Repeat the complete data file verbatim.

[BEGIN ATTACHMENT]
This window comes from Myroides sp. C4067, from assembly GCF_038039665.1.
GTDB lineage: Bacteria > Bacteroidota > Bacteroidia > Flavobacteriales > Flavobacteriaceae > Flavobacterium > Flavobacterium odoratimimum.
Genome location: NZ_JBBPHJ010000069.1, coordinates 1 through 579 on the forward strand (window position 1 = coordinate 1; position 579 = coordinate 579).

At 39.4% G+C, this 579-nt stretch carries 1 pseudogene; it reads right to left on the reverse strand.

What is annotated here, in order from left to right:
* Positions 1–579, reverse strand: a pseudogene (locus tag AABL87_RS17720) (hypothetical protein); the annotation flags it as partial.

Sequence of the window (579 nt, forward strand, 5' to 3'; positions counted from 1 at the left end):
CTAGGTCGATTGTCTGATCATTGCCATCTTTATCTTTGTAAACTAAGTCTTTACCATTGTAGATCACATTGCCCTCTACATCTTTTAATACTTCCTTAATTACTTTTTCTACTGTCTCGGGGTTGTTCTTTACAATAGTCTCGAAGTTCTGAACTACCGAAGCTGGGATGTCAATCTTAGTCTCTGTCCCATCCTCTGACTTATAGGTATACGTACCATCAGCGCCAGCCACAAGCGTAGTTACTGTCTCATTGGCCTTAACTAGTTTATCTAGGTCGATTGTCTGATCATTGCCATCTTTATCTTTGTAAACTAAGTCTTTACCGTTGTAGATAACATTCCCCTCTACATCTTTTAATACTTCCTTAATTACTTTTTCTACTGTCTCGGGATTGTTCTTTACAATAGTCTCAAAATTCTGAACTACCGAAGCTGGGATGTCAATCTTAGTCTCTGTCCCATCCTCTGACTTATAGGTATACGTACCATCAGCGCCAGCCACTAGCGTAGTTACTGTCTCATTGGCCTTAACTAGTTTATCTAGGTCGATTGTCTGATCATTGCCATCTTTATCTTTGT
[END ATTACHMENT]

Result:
This window comes from Myroides sp. C4067, from assembly GCF_038039665.1.
GTDB lineage: Bacteria > Bacteroidota > Bacteroidia > Flavobacteriales > Flavobacteriaceae > Flavobacterium > Flavobacterium odoratimimum.
Genome location: NZ_JBBPHJ010000069.1, coordinates 1 through 579 on the forward strand (window position 1 = coordinate 1; position 579 = coordinate 579).

At 39.4% G+C, this 579-nt stretch carries 1 pseudogene; it reads right to left on the reverse strand.

What is annotated here, in order from left to right:
* Positions 1–579, reverse strand: a pseudogene (locus tag AABL87_RS17720) (hypothetical protein); the annotation flags it as partial.

Sequence of the window (579 nt, forward strand, 5' to 3'; positions counted from 1 at the left end):
CTAGGTCGATTGTCTGATCATTGCCATCTTTATCTTTGTAAACTAAGTCTTTACCATTGTAGATCACATTGCCCTCTACATCTTTTAATACTTCCTTAATTACTTTTTCTACTGTCTCGGGGTTGTTCTTTACAATAGTCTCGAAGTTCTGAACTACCGAAGCTGGGATGTCAATCTTAGTCTCTGTCCCATCCTCTGACTTATAGGTATACGTACCATCAGCGCCAGCCACAAGCGTAGTTACTGTCTCATTGGCCTTAACTAGTTTATCTAGGTCGATTGTCTGATCATTGCCATCTTTATCTTTGTAAACTAAGTCTTTACCGTTGTAGATAACATTCCCCTCTACATCTTTTAATACTTCCTTAATTACTTTTTCTACTGTCTCGGGATTGTTCTTTACAATAGTCTCAAAATTCTGAACTACCGAAGCTGGGATGTCAATCTTAGTCTCTGTCCCATCCTCTGACTTATAGGTATACGTACCATCAGCGCCAGCCACTAGCGTAGTTACTGTCTCATTGGCCTTAACTAGTTTATCTAGGTCGATTGTCTGATCATTGCCATCTTTATCTTTGT